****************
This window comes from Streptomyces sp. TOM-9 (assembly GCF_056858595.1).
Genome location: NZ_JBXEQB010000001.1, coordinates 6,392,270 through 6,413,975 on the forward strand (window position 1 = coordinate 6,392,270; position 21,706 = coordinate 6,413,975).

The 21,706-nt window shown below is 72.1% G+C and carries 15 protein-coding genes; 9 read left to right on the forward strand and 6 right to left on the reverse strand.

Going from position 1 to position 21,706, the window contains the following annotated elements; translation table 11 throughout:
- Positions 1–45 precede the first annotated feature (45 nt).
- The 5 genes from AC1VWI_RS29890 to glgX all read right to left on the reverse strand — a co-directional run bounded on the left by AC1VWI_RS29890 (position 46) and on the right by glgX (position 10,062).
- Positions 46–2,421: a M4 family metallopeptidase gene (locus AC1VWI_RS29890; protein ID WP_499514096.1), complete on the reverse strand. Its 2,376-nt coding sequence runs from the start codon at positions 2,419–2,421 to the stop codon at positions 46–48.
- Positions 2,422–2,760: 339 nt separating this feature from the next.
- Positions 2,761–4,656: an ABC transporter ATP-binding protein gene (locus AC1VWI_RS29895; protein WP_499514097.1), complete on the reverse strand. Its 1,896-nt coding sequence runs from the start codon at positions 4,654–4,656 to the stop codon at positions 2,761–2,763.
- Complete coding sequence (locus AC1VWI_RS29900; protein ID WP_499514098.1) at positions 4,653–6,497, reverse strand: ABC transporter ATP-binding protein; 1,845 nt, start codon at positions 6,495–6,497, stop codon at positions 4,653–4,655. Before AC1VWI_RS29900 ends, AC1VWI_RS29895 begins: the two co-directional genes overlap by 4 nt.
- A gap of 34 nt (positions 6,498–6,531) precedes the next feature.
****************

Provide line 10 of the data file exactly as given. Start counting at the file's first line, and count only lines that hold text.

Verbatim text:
- Complete coding sequence (locus AC1VWI_RS29900; protein ID WP_499514098.1) at positions 4,653–6,497, reverse strand: ABC transporter ATP-binding protein; 1,845 nt, start codon at positions 6,495–6,497, stop codon at positions 4,653–4,655. Before AC1VWI_RS29900 ends, AC1VWI_RS29895 begins: the two co-directional genes overlap by 4 nt.